Anemia: Diagnosis and Treatments
Subject: Other Medical Specialties
Anemia is a condition in which hemoglobin in the blood is reduced. This deficiency affects the oxygen transport function and leads to hypoxia, reduced oxygen supply to the tissues. This affects all processes in the body, the state of tissues, and the cellular mechanism. Without the presence of oxygen, chemical reactions do not take place, and energy exchange does not occur. Understanding the nature of anemia will help to determine the tactics of a treatment since different types of pathology have a different source of origin.
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To determine whether anemia is linked to iron deficiency, a complete iron deficiency anemia screening should be conducted. It contains a biochemical blood test, an analysis of blood proteins that carry iron, and the ability of blood serum to bind a trace element (Auerbach & Adamson, 2016). It is necessary to take into account not only the number of erythrocytes and hemoglobin but also the color indicator, the size of erythrocytes, hematocrit, and other parameters. The biochemical analysis helps to calculate the level of bilirubin and its fractions. Thus, this manipulation is required to clarify the type of anemia. The study of free protoporphyrin in erythrocytes determines the ability of erythrocytes to carry oxygen and allows determining the causes of anemia. The study of gastric acidity (pH meter) is also necessary for the diagnosis of IDA (Auerbach & Adamson, 2016). It is important to determine for what reason the absorption of iron is impaired. As a rule, there is no indication for red blood cell transfusion for patients with iron deficiency anemia. Moreover, even severe cases can be successfully treated with iron supplementation (Auerbach & Adamson, 2016). The risk of using this method outweighs all its benefits. Indications for transfusion may arise in patients with severe anemia in case of urgent surgical intervention. CBC and a peripheral blood smear should be done to determine if anemia is associated with chronic kidney disease. The most common mechanism is hyperproliferation by decreasing erythropoietin production. Diagnosis of anemia caused by kidney disease is based on the indications of renal failure, normocytic anemia, and peripheral blood reticulocytopenia (Gafter-Gvili et al., 2019). Erythroid hypoplasia can be detected in the bone marrow, and fragmentation of erythrocytes in a peripheral blood smear indicates the presence of traumatic hemolysis. As a rule, treatment includes maintenance therapy with erythropoietin and iron preparations. In patients undergoing long-term hemodialysis, therapy includes EPO at an initial dose of 50–100 IU/kg intravenously 3 times/week in combination with iron preparations (Gafter-Gvili et al., 2019). A maintenance dose of EPO may then be applied 1-3 times/week. Careful monitoring of response to treatment is required to avoid adverse effects associated with an increase in hemoglobin levels. The practitioner should take into account several factors in prescribing treatment. In patients who do not react to therapy within 4-8 weeks, dose escalation of erythropoietin-stimulating agents cannot be recommended (Gafter-Gvili et al., 2019). In contrast, if there is no increase in Hb levels, ESA treatment should be discontinued (Gafter-Gvili et al., 2019). The physician should also recommend that the patient have regular tests for anemia. As kidney function decreases and in patients with more advanced CKD, the incidence and prevalence of anemia increases. In the absence of the use of erythropoiesis-stimulating agents, a progressive decrease in hemoglobin level may be observed, indicating the need for regular monitoring of its level. Anemia is one of the complications of chronic renal failure, affecting the quality of life and overall state of patients. Only after the final diagnosis is made and the causes of anemia are identified, the doctor has to draw up an individual treatment regimen. The choice of treatment should be based on the severity of the iron deficiency, availability of venous access, response to previous therapy, and the presence of side effects with oral and intravenous therapy.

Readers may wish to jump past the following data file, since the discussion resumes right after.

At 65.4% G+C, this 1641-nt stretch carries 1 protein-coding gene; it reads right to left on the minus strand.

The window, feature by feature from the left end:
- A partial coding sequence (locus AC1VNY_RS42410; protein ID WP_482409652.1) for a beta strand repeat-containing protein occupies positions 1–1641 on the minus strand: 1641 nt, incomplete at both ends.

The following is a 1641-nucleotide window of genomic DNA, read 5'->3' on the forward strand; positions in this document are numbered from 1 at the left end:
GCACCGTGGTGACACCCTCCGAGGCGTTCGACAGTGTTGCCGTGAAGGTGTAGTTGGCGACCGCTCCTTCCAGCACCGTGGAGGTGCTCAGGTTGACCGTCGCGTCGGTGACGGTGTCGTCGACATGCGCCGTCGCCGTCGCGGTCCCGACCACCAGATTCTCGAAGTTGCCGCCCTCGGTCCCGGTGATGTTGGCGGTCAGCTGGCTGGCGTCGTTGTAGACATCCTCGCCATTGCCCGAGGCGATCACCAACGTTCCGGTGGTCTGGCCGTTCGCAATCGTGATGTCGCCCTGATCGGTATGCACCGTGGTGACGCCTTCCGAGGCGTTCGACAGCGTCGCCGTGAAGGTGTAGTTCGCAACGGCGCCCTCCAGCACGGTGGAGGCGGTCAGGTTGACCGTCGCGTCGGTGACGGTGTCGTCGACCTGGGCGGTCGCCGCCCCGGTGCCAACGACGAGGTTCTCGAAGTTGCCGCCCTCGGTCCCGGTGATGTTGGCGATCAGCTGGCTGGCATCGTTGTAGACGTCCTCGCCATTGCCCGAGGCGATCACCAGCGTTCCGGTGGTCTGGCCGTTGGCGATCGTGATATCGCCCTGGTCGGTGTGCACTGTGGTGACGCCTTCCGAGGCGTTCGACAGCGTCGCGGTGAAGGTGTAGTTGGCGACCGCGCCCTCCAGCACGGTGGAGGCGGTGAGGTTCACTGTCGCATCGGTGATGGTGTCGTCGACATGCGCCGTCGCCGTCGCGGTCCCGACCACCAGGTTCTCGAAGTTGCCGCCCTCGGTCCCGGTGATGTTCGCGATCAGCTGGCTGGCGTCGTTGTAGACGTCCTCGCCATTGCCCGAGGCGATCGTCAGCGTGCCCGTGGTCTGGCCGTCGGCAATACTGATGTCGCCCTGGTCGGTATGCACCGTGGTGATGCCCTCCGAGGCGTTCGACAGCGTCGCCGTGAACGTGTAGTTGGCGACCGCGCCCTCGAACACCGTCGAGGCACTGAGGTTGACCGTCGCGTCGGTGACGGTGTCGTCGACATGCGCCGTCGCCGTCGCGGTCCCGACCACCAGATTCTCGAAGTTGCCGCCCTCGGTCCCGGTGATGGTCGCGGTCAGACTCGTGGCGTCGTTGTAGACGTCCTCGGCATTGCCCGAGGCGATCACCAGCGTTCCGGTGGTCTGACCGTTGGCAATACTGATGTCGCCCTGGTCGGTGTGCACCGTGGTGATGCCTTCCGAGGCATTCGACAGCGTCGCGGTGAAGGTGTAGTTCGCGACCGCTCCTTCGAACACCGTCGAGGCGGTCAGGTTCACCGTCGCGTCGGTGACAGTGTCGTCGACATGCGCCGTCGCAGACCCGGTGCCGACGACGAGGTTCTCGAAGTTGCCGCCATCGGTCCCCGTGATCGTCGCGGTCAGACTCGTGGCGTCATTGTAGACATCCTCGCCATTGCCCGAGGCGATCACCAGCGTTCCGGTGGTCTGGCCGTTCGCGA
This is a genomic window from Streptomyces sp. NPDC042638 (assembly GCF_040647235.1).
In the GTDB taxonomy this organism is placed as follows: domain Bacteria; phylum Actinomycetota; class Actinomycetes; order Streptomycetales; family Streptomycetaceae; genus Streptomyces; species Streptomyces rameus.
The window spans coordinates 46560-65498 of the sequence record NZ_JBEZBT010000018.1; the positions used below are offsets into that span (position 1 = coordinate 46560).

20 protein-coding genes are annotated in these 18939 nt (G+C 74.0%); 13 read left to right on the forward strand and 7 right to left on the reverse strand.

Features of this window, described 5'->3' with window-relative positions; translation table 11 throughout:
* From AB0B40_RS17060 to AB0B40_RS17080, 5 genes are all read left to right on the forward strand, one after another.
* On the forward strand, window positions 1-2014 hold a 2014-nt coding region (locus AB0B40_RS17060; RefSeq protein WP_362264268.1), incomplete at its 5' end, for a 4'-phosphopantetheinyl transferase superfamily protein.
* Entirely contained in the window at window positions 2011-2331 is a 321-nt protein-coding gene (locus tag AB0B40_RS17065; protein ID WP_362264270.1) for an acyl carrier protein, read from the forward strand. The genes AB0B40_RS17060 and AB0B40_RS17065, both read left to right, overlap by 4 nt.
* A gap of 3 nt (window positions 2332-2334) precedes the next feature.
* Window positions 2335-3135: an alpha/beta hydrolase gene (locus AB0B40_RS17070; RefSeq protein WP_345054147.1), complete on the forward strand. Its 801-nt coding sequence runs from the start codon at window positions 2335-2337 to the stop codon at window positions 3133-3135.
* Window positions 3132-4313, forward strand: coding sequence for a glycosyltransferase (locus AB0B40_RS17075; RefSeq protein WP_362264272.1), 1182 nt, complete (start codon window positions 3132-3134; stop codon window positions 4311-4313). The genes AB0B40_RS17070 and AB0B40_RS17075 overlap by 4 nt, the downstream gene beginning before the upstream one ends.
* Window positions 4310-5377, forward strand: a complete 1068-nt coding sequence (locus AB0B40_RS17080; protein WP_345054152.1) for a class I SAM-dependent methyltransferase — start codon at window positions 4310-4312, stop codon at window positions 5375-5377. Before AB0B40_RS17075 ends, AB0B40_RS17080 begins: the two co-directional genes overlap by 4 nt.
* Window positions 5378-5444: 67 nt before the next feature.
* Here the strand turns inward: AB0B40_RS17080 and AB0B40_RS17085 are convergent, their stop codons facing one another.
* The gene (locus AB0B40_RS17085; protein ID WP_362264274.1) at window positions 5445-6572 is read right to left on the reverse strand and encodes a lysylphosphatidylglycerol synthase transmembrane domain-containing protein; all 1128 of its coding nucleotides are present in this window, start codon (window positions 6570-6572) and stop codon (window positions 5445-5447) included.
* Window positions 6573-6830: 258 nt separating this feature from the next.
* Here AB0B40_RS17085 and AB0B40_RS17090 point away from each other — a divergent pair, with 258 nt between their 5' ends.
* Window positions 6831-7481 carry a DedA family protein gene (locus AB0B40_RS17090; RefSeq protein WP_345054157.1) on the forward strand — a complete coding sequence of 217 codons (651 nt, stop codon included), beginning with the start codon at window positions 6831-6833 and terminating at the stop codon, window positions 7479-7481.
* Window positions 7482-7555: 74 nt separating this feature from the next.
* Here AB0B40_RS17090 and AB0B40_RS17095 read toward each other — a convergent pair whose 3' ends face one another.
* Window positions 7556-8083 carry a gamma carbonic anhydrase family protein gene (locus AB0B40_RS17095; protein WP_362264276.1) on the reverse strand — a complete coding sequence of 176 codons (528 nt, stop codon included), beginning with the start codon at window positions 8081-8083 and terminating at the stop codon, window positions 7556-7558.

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References Auerbach, M., & Adamson, J. W. (2016). How we diagnose and treat iron deficiency anemia. American Journal of Hematology, 91(1), 31-38. Web. Gafter-Gvili, A., Schechter, A., & Rozen-Zvi, B. (2019). Iron deficiency anemia in chronic kidney disease. Acta Haematologica, 142(1), 44-50. Web.